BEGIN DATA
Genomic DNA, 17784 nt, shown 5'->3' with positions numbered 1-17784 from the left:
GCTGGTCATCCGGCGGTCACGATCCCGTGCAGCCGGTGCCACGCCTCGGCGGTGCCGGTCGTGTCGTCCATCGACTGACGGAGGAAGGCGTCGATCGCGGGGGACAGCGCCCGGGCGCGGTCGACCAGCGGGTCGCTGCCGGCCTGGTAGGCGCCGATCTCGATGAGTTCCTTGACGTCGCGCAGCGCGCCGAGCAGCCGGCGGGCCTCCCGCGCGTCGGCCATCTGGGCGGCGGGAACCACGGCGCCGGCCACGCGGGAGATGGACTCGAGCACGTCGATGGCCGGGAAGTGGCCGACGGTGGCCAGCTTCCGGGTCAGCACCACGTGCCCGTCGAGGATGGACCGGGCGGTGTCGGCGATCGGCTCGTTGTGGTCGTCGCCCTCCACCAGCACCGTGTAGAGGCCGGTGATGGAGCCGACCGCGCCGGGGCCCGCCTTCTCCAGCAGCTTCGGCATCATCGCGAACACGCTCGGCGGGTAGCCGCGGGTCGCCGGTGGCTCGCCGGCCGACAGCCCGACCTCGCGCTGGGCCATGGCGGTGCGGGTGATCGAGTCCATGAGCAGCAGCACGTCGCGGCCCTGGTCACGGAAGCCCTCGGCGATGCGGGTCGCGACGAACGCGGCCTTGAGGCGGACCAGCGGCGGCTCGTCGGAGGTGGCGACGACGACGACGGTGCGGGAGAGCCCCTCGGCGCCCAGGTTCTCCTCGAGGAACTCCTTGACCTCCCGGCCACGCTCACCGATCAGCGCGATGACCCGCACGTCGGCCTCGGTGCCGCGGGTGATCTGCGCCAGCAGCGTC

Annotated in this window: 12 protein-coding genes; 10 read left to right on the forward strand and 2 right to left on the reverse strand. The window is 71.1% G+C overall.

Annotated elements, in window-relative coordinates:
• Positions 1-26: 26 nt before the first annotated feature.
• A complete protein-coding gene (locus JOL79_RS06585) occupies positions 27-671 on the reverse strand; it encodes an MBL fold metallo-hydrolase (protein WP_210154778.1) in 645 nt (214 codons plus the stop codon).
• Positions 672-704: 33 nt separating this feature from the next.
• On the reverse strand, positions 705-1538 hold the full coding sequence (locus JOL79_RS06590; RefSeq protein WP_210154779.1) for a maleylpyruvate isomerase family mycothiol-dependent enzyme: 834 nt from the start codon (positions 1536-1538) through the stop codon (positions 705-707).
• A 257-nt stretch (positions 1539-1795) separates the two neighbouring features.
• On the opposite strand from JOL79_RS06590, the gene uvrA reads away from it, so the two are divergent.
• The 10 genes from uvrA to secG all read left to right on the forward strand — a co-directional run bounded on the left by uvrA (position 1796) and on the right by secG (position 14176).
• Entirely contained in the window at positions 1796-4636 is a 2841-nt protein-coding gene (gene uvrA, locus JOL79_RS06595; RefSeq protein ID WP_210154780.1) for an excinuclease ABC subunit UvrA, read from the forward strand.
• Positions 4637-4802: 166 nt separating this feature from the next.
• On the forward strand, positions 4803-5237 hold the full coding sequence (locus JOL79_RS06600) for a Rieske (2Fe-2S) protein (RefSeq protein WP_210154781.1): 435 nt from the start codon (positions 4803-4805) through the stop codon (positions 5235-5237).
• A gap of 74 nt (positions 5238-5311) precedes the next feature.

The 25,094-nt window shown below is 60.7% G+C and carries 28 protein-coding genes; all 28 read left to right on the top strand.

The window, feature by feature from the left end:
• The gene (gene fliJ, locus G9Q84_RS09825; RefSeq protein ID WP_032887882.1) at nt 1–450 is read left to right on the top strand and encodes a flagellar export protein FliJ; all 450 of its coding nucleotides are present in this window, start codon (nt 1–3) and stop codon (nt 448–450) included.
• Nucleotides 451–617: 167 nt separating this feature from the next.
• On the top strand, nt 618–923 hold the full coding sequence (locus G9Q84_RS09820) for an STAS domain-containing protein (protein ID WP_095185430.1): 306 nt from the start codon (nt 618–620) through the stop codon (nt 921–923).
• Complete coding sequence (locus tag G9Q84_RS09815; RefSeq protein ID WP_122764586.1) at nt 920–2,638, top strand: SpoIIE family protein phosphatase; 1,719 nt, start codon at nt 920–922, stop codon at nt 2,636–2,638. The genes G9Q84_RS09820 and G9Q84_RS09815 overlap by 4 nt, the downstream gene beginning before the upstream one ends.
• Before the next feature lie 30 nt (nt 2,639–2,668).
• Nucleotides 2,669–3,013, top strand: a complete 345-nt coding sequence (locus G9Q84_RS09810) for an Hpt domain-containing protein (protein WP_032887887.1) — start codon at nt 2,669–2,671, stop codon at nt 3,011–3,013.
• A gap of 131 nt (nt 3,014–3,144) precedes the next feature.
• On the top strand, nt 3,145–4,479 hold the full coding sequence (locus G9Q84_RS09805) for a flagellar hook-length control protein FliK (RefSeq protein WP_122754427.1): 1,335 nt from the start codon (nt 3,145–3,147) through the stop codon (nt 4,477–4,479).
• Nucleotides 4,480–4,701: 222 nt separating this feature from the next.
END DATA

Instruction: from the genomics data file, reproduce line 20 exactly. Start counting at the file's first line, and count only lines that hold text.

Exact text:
• On the top strand, nt 618–923 hold the full coding sequence (locus G9Q84_RS09820) for an STAS domain-containing protein (protein ID WP_095185430.1): 306 nt from the start codon (nt 618–620) through the stop codon (nt 921–923).